How to cut the County’s cake?

Ben Spencer MP cuts a cake

A Surrey MP challenges the cuts the County makes to supporting children with special educational and disability needs (SEND), in a classic how to cut the County Council’s cake dilemma. Chris Caulfield LDRS reports.

Surrey County Council “may be in breach” of statutory duties over its decision to cut respite breaks for parents of children with special educational needs. The county council redesigned its short breaks services and  has been able to maintain its provision of overnight care but, with the budget frozen at 2017 levels, cuts had to be made elsewhere.

It wrote to care providers saying it was freezing payments from April this year and issued a statement saying it was only “able to fund two-thirds of the current capacity in community-based play and youth schemes for children with disabilities”.

Parents left furious and on the brink as they struggled to find ways to balance full-time care needs and work have been given a glimmer of hope by Runnymede and Weybridge MP Ben Spencer.

Dr Ben Spencer, MP for Runnymede and Weybridge, has written to Surrey County Council. Credit SurreyLive/Grahame Larter.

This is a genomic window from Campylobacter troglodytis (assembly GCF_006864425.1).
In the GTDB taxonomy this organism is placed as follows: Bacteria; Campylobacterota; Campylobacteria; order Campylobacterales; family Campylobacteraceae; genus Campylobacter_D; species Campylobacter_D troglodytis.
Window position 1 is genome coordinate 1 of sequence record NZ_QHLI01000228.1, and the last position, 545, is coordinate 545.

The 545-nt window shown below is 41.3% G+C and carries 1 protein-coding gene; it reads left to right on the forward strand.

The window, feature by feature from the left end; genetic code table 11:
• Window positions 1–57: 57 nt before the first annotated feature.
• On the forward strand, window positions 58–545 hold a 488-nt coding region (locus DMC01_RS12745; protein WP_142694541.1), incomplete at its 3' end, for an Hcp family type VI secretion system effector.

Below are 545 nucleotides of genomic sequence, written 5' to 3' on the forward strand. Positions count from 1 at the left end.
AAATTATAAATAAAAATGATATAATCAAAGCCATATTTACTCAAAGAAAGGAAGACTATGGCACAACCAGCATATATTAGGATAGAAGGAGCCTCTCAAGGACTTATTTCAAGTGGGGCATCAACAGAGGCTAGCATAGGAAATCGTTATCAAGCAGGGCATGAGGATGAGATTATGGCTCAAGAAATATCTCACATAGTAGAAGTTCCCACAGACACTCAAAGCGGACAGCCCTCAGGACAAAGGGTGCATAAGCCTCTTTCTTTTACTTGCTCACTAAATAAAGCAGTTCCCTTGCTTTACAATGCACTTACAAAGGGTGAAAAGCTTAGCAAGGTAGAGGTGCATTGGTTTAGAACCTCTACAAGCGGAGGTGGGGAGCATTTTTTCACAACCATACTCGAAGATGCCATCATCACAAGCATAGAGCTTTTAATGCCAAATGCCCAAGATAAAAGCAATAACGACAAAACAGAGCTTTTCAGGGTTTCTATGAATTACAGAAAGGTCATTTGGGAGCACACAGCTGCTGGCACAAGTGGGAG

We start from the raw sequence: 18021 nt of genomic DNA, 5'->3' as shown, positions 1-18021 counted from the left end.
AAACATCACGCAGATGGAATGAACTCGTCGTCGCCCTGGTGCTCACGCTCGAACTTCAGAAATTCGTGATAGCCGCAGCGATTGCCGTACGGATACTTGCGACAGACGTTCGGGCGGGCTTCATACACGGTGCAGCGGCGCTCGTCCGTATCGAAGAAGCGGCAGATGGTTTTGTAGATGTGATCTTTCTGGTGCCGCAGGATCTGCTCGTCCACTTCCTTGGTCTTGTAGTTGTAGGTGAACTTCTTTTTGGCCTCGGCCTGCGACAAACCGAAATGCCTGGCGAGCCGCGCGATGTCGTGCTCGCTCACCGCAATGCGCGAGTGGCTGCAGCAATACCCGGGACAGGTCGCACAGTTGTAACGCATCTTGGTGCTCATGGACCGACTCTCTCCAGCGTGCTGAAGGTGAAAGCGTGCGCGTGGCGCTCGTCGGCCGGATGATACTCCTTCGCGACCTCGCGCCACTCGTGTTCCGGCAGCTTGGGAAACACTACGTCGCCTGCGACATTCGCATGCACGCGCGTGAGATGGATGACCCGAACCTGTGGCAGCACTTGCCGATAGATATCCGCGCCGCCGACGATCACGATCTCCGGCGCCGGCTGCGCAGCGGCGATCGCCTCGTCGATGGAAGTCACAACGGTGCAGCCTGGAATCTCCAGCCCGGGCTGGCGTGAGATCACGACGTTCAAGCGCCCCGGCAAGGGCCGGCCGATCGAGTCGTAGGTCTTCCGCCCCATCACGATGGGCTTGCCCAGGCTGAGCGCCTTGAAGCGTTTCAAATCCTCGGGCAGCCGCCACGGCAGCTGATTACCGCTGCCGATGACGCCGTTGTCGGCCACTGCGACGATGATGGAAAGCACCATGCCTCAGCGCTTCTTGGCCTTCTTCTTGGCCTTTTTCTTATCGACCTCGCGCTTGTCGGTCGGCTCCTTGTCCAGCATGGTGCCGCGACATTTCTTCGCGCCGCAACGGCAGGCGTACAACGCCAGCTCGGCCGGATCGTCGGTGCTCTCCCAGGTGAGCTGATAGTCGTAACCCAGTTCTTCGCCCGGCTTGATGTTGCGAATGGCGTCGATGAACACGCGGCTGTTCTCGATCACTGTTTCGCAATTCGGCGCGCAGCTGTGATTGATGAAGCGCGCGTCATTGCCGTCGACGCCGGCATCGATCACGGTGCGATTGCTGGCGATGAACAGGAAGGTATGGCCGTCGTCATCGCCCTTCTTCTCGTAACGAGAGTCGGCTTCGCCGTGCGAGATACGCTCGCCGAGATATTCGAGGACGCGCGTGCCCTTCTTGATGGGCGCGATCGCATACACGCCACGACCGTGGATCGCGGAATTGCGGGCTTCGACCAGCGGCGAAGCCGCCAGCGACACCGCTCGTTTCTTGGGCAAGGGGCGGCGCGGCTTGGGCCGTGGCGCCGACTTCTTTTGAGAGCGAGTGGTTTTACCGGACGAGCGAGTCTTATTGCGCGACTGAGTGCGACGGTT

In a letter to a constituent, he said: “I have now written to Surrey County Council regarding their new policy on short breaks. I share your concerns about the impact the new policy will have on families. I understand the importance of short breaks and am grateful for you taking the time to raise these issues with me. 

“Since receiving the response from Surrey CC and doing some research I am concerned that Surrey CC’s new policy may be in breach of their statutory duties. “These duties are set out in the Children Act of 1989 include specific references to breaks for carers.”

A spokesperson for Surrey County Council said the decision to freeze – rather than cut-  funding was an “important decision” given the “real challenge for public finances” and that the authority understood the importance of these services for children, young people and their families.

They said: “We have a statutory duty to deliver a balanced budget and this means we have not been able to increase the budget for short breaks services at this time, in line with inflation.

“We understand the concern this may cause families and we are pleased to announce that we have been successful in securing £907k of Short Breaks Innovation funding for 2023/24 from the Department for Education.

“This will enable us to deliver some enhanced short breaks services for children and families with more complex needs in 2023/24, which we believe will make a real difference. Whilst there will still be changes to services, we hope this additional funding will be welcome news to families.

“This funding will be allocated to services that meet the highest level of need. In particular, we are committed to maintaining current capacity of overnight respite services for children who have been assessed as needing them, so that we fulfil statutory commitments in children’s care plans.”